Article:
What motivates the PAD? Why would people prefer a military tyranny to the rule of law and democracy? There is a level of hatred against the current government and, in particular, ousted Prime Minister Thaksin Shinawatra which is on an entirely irrational level. Otherwise reasonable people (academic Khun Thitinan from Thammasat University who writes a column for the Bangkok Post, for example) make endless rants about corruption and criminality supposedly committed by Khun Thaksin’s government – electorally, the most popular and successful government Thailand has ever seen by a wide margin. Khun Thitinan, in common with many others, has never presented any evidence for his beliefs and as the nonsense court cases brought against Khun Thaksin demonstrate, the secret powers directing the PAD are desperate for any kind of ‘evidence.’

The answer: class hatred.

Obesity a Growing Threat


The Thai people are generally small, petite and, according to most observers, rather good-looking. The people with whom tourists and visitors come into contact with usually follow that stereotype – not least because employers routinely require applicants to submit not just photographs on CVs and application forms for jobs but also expect candidates to detail their height and weight. Perhaps inevitably, the view is reinforced by the popular media which are full of sparrow-like models and various wannabes – while those with different body shapes struggle to get beyond the token appearance or comic relief status.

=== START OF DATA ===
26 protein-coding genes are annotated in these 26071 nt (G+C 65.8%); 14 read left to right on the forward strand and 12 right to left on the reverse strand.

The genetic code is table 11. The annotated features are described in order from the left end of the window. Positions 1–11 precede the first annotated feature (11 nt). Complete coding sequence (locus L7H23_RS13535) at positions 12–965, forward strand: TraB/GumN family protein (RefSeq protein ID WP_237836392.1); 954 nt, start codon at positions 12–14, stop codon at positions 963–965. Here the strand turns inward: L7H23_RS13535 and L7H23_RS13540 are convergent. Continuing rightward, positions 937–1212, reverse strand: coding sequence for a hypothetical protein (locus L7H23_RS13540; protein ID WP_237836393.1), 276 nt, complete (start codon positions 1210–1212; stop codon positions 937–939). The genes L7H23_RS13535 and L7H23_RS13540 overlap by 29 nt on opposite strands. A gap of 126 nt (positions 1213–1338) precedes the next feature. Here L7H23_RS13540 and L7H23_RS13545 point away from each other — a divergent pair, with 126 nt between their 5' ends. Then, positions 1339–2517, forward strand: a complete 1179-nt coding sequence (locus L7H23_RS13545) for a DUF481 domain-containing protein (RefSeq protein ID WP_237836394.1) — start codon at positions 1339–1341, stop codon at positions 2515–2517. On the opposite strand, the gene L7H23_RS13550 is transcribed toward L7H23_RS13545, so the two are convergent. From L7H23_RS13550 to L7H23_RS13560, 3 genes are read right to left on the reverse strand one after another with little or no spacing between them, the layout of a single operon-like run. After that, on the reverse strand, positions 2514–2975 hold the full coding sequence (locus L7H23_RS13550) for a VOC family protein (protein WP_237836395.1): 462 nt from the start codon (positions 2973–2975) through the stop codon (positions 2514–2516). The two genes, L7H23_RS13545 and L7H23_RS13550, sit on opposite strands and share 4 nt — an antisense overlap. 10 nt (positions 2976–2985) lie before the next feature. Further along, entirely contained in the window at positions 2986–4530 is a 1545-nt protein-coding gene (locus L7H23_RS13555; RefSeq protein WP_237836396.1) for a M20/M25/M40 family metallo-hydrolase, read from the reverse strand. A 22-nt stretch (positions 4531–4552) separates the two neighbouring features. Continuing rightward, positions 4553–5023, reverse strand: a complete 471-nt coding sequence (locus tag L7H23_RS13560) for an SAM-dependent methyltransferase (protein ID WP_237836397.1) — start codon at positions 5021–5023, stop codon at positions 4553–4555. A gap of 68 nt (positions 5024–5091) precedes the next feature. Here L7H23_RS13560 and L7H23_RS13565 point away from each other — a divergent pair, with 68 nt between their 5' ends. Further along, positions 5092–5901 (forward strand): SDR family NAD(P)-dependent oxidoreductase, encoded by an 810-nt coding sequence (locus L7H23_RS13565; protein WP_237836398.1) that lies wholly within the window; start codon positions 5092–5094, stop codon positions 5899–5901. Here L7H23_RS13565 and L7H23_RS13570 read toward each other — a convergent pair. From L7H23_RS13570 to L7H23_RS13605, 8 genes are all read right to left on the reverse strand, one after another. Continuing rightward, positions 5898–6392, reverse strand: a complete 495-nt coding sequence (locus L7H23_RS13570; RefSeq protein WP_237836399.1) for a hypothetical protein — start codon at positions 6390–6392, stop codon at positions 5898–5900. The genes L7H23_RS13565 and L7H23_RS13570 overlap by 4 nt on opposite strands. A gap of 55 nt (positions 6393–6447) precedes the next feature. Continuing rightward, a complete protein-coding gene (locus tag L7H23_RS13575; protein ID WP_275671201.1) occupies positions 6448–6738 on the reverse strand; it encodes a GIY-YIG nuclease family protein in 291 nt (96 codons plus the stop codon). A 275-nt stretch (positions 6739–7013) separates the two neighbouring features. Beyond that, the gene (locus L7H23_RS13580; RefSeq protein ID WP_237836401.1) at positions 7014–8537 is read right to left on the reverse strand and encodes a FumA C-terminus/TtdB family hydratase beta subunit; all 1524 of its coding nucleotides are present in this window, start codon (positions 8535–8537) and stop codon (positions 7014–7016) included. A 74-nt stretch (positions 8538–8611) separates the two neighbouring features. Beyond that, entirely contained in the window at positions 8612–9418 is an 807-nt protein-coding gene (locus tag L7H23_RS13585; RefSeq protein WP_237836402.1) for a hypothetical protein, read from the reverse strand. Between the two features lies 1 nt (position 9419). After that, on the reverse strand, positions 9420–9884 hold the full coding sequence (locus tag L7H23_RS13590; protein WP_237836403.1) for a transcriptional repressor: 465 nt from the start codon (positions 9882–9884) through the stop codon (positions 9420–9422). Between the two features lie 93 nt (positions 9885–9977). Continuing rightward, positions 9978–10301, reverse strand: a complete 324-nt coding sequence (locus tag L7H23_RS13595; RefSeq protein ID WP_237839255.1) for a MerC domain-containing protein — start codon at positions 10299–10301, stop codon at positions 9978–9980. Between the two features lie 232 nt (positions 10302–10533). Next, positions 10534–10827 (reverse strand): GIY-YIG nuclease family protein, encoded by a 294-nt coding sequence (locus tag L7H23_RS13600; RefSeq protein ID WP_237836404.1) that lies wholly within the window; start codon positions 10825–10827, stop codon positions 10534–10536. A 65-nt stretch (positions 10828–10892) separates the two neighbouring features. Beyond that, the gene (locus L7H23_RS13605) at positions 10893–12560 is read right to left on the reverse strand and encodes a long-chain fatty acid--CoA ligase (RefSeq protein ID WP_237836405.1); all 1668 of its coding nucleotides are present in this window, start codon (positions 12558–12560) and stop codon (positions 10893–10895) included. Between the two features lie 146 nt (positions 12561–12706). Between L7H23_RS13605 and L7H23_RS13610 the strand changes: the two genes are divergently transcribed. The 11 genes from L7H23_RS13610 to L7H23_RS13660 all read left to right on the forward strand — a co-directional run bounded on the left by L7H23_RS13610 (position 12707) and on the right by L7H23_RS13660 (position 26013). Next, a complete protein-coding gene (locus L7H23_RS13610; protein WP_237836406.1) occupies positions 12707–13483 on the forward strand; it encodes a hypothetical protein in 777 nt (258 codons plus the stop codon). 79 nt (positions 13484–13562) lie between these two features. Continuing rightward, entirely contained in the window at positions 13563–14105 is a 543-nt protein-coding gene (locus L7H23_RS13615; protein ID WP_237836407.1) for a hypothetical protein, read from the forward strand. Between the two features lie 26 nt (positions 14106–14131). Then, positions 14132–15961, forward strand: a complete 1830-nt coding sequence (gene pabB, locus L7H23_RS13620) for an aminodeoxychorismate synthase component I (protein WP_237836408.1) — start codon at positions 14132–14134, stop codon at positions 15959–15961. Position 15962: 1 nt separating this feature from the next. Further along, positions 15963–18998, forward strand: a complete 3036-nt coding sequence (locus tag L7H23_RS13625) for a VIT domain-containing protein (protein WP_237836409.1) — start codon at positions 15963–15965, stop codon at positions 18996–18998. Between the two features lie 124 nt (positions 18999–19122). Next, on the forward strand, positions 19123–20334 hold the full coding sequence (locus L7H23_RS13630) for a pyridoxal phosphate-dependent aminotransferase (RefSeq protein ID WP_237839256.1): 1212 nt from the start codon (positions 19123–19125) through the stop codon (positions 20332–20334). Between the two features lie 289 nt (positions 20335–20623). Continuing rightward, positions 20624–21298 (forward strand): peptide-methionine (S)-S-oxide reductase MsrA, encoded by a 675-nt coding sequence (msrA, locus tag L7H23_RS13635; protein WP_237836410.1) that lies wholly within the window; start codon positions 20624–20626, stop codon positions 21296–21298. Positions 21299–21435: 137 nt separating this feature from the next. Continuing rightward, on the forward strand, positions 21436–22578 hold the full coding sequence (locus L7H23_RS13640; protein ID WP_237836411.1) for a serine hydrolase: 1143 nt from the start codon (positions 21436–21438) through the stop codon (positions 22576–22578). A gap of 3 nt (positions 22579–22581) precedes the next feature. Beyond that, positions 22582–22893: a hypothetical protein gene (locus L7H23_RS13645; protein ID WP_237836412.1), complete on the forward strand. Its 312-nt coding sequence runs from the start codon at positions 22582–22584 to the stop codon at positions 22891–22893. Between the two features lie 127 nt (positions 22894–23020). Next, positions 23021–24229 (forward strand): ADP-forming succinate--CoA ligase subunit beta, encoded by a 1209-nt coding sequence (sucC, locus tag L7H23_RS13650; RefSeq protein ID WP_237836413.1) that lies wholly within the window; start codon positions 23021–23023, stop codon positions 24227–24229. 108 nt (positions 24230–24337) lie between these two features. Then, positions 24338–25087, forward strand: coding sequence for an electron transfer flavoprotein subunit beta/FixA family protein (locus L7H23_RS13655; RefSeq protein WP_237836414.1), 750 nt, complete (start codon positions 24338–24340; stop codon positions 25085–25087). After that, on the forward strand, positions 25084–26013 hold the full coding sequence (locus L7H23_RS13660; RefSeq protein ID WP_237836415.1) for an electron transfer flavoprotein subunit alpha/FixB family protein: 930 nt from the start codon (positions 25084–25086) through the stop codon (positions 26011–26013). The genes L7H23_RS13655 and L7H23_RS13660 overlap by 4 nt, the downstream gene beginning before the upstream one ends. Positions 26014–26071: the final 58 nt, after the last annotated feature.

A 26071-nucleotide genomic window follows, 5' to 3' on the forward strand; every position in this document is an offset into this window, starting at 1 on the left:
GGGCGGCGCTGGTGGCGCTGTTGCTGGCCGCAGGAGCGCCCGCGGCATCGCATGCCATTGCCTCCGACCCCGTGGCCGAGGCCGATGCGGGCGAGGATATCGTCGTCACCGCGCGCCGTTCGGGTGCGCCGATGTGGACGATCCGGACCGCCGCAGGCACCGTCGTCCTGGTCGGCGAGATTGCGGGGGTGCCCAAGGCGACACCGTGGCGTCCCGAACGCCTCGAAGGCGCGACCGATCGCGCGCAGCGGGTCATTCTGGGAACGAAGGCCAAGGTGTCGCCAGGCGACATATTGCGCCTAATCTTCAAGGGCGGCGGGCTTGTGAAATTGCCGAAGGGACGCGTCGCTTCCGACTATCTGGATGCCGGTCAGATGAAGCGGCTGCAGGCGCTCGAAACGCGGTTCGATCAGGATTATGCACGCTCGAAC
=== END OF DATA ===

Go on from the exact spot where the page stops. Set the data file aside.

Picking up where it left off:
However, people who live in the country will have noticed something different happening. In common with other countries in Southeast Asia, the urban populations of Thailand are suffering from the increasing onset of obesity. As many as 40% of city populations are now thought to be suffering from some kind of problem related to being overweight. Walking around the shopping centres of Bangkok will do nothing to dispel this illusion, while observing the occasional crocodile of schoolchildren brings the lesson home very firmly. This is not just about the occasional spoilt boy but an epidemic starting to affect the whole Kingdom.

The usual suspects are to blame: an increasingly sedentary lifestyle accompanied by higher disposable incomes and the tendency to experiment with high calorie foreign foods. Many of the foreign foods concerned, indeed, are stuffed full of sugar and other sweeteners to try to make them more palatable to young Thais – as anyone who has tried to eat the bread or pizzas covered with vile sweet pastes will have to accept. This is exacerbated by the Thai habit, prevalent among the middle classes, of causing children to study extra classes after normal school and at weekends and not just feeding them with extra food as a reward but preventing them from getting part time jobs or even taking any meaningful exercise.